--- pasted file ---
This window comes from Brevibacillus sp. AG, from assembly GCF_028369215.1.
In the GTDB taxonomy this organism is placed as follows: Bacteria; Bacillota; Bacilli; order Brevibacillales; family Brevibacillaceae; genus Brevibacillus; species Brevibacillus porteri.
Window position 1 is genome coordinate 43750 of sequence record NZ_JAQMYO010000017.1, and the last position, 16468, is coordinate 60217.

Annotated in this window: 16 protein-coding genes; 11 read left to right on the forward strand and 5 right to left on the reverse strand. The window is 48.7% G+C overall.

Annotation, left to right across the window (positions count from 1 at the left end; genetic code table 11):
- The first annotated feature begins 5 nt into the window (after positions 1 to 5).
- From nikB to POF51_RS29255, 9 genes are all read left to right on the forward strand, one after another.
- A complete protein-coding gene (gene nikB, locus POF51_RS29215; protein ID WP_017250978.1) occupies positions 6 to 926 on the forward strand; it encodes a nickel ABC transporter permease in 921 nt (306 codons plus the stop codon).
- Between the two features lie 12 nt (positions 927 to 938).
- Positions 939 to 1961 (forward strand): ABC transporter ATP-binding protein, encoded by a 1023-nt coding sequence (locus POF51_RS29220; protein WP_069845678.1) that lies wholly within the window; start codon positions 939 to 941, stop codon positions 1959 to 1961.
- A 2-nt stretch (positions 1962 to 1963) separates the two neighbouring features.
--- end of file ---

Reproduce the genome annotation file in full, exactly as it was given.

This window comes from Brevibacillus sp. AG, from assembly GCF_028369215.1.
In the GTDB taxonomy this organism is placed as follows: Bacteria; Bacillota; Bacilli; order Brevibacillales; family Brevibacillaceae; genus Brevibacillus; species Brevibacillus porteri.
Window position 1 is genome coordinate 43750 of sequence record NZ_JAQMYO010000017.1, and the last position, 16468, is coordinate 60217.

Annotated in this window: 16 protein-coding genes; 11 read left to right on the forward strand and 5 right to left on the reverse strand. The window is 48.7% G+C overall.

Annotation, left to right across the window (positions count from 1 at the left end; genetic code table 11):
- The first annotated feature begins 5 nt into the window (after positions 1 to 5).
- From nikB to POF51_RS29255, 9 genes are all read left to right on the forward strand, one after another.
- A complete protein-coding gene (gene nikB, locus POF51_RS29215; protein ID WP_017250978.1) occupies positions 6 to 926 on the forward strand; it encodes a nickel ABC transporter permease in 921 nt (306 codons plus the stop codon).
- Between the two features lie 12 nt (positions 927 to 938).
- Positions 939 to 1961 (forward strand): ABC transporter ATP-binding protein, encoded by a 1023-nt coding sequence (locus POF51_RS29220; protein WP_069845678.1) that lies wholly within the window; start codon positions 939 to 941, stop codon positions 1959 to 1961.
- A 2-nt stretch (positions 1962 to 1963) separates the two neighbouring features.